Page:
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  • Here, and in what follows in the rest of the chapter, Plotinus is probably not only, or even primarily, concerned with explicitly Gnostic doctrines. He is attacking views which were held in the Platonic school and to which he had himself at one time been prepared to make some concessions. The idea that there were two or more Intellects seems to have arisen in the course of discussions about the meaning of Plato, Timaeus 39 E, and the relationship of the intellect of the Demiurge to the intelligible model of the universe, which had long been discussed in the Platonic school (as it still is by modern scholars). Amelius, according to Proclus (In Timaeum III, 268A, p. 103.18 ff., Diehl), came to the conclusion that there were three Intellects, the “existing”, the “possessing” and the “seeing,” a view which had a considerable influence on the later developments of Neoplatonic doctrine (cp. Dodds’s commentary on Proclus, Elements of Theology prop. 167). And in the first of the early notes collected by Porphyry in III, 9, Plotinus puts forward a distinction between an Intellect, “in repose,” and another which is an “activity proceeding from it” and “sees” it, very similar to the distinction criticised here. This distinction seems to go back to Numenius, whose thought had affinities with Gnosticism (cp. Dodds on Proclus El. Th. prop. 168). Dodds also thinks that Numenius may be the author of the other distinction criticised here between the Intellect that thinks and the other which thinks that it thinks. But the passage describing Numenius’s doctrine about the thinking of his three Intellects (Proclus ln Tim. III, 268A-B, p. 103, 28 ff.; Diehl = Numenius test. 25 Leemans Fr. 22 Des Places) is too obscure for any certainty. Similar ideas were, of course current among the Gnostics, but it is important to remember that they were seriously put forward in Plotinus’s own circle, by others than professed Gnostics. The Gnostics themselves, especially Valentinus, derived some of their ideas from Platonism and Neopythagoreanism, which makes it easier to understand the reciprocal influence they exercised on some Platonists and Neophythagoreans.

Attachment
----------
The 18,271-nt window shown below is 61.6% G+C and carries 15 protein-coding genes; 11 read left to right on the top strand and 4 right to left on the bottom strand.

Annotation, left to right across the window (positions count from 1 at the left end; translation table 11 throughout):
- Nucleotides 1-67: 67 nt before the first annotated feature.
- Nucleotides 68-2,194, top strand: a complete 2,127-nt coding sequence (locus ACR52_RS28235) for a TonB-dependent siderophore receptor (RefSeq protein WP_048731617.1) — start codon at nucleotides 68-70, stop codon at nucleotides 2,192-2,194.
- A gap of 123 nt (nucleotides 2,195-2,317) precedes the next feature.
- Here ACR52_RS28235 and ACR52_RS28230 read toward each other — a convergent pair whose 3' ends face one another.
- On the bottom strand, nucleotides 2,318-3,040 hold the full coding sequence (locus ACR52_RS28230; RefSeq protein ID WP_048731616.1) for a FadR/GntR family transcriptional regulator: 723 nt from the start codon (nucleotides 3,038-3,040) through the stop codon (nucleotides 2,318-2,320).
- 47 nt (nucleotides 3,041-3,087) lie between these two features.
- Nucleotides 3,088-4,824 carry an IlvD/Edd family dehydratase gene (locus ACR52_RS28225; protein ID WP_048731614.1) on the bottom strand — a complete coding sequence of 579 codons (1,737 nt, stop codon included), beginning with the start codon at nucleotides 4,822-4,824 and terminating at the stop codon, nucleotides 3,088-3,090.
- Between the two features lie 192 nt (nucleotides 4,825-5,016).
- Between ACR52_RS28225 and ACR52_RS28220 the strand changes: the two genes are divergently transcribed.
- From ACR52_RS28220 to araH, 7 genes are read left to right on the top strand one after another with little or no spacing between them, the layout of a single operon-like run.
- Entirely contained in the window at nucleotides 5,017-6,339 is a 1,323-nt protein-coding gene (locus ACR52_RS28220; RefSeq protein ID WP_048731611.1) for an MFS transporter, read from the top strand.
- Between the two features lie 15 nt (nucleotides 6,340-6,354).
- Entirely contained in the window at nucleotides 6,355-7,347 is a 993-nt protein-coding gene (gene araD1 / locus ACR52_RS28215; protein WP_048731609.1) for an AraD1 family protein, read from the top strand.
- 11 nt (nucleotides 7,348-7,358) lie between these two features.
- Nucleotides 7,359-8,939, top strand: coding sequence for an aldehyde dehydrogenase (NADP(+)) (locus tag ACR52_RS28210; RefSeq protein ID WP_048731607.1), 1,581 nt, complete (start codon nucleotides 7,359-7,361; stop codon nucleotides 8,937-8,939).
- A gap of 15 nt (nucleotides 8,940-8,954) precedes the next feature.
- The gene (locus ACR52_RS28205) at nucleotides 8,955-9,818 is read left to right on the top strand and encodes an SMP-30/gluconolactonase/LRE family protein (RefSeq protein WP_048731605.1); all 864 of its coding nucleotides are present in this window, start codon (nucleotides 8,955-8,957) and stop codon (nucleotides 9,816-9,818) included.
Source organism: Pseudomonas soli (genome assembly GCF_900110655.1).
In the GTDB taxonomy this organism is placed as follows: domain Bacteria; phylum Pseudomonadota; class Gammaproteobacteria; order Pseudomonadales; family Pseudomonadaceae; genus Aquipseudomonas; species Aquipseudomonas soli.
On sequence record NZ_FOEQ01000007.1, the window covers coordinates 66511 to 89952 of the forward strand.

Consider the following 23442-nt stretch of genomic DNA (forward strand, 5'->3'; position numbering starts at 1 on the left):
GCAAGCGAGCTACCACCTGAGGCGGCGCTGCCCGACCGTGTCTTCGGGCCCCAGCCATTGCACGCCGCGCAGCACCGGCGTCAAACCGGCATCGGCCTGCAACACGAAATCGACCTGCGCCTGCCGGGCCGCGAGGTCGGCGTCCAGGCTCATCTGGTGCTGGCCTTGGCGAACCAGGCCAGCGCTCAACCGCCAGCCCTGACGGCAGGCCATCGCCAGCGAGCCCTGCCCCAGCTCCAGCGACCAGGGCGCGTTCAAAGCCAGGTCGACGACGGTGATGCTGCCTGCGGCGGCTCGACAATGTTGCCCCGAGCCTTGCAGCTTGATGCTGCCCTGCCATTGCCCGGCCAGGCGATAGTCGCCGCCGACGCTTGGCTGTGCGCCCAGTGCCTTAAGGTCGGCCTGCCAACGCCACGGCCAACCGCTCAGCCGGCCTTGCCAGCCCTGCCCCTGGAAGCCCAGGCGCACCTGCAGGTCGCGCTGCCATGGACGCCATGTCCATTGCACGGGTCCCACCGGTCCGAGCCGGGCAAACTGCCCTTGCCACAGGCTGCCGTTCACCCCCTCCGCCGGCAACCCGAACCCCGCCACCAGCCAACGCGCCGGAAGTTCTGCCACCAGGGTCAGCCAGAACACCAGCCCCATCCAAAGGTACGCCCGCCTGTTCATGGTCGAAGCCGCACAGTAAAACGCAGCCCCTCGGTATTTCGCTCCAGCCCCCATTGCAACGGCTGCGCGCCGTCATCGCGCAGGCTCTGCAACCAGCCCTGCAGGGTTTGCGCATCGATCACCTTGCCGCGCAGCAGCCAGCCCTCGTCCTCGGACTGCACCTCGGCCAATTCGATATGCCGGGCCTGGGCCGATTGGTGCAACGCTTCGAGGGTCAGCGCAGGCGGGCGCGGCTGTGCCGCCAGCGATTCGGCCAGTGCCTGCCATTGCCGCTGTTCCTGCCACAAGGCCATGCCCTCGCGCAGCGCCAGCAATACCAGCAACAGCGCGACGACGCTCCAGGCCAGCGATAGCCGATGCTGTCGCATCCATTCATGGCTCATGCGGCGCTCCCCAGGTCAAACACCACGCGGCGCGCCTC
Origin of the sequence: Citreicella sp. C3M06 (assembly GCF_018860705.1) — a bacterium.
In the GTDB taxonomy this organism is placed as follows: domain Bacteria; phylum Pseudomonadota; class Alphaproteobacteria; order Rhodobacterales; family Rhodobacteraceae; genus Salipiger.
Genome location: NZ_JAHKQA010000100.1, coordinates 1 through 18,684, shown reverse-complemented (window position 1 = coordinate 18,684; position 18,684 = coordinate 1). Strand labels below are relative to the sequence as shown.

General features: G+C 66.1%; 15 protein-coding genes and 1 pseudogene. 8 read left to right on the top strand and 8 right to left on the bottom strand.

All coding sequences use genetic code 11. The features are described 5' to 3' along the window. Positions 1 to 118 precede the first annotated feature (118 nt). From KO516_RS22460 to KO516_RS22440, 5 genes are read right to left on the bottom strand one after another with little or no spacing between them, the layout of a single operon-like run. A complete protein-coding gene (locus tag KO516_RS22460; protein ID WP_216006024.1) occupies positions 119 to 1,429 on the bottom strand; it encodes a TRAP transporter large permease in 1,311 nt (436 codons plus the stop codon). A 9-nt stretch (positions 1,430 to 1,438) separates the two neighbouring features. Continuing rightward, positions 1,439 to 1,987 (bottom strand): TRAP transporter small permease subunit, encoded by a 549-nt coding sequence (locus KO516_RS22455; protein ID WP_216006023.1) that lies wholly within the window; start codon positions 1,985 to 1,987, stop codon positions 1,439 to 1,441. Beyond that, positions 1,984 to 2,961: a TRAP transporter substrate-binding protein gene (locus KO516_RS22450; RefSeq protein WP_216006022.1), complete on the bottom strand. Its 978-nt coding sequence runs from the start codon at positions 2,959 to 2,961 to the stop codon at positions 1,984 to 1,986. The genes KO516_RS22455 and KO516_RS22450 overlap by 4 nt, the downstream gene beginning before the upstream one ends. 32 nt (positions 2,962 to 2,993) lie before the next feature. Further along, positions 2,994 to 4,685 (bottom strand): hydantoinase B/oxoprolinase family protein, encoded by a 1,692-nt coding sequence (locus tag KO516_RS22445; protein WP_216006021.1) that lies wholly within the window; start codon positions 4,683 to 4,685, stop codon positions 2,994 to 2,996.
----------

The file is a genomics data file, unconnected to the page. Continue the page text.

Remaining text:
• Remarques de l'éditeur
  • Luciana Santoprete
    • Contexte
    • Note 1 au Traité 33 (II, 9), 1, 26-27
    • Page
    • 226-227
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  • Traité 33 (II, 9), 1, 27